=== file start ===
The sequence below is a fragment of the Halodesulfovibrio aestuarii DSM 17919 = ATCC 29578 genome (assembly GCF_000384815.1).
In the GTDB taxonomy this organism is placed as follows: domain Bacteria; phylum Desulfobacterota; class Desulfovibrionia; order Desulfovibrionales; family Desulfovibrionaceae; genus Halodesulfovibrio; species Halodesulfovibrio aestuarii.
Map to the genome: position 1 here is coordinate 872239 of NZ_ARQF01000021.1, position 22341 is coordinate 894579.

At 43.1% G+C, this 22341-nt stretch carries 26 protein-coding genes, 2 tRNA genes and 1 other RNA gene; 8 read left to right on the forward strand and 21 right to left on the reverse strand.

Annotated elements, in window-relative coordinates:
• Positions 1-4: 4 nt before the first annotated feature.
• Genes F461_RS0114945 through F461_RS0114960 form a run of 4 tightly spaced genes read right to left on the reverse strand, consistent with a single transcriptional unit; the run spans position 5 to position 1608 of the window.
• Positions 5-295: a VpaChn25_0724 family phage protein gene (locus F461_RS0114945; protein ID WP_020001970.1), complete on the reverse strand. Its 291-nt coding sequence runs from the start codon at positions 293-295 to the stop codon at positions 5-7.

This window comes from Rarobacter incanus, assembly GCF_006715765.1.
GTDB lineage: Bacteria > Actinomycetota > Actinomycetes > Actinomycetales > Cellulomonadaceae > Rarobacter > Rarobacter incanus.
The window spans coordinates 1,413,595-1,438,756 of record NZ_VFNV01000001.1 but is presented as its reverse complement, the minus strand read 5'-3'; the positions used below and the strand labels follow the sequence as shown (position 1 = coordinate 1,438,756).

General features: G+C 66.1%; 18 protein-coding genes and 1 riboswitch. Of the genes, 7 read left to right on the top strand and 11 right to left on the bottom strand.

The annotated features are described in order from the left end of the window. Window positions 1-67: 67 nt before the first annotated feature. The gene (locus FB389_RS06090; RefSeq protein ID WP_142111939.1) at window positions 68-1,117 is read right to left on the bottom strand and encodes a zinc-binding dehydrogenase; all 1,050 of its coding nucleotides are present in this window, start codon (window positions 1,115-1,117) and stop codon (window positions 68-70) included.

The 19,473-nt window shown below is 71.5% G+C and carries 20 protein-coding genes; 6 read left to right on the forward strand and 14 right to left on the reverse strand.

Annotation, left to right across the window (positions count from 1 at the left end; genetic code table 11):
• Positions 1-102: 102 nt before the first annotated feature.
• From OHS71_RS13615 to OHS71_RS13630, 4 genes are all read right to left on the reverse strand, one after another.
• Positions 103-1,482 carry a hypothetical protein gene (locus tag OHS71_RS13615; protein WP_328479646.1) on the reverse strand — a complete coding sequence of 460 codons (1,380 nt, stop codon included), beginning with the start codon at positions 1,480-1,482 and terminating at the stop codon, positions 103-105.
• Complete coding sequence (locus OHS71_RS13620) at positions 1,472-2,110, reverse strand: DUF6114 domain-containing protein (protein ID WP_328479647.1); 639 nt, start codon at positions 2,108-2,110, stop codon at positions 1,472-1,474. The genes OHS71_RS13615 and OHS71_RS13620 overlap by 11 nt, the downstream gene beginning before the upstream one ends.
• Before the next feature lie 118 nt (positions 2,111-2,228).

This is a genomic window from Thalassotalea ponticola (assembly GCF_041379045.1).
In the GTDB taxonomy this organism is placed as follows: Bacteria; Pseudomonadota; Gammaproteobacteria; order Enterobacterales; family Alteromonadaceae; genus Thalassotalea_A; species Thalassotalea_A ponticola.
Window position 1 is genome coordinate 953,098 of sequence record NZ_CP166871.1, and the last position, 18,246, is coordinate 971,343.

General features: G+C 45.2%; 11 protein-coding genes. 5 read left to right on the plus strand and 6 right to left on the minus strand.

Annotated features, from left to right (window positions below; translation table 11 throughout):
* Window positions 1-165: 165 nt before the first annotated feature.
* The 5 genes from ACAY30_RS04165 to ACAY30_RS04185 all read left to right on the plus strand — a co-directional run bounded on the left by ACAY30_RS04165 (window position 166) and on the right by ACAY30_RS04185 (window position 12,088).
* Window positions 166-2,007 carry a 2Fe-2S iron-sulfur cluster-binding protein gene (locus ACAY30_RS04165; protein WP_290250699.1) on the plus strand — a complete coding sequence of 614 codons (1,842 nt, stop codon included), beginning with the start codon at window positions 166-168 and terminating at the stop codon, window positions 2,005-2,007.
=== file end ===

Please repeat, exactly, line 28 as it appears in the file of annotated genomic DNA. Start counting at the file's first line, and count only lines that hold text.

* Window positions 166-2,007 carry a 2Fe-2S iron-sulfur cluster-binding protein gene (locus ACAY30_RS04165; protein WP_290250699.1) on the plus strand — a complete coding sequence of 614 codons (1,842 nt, stop codon included), beginning with the start codon at window positions 166-168 and terminating at the stop codon, window positions 2,005-2,007.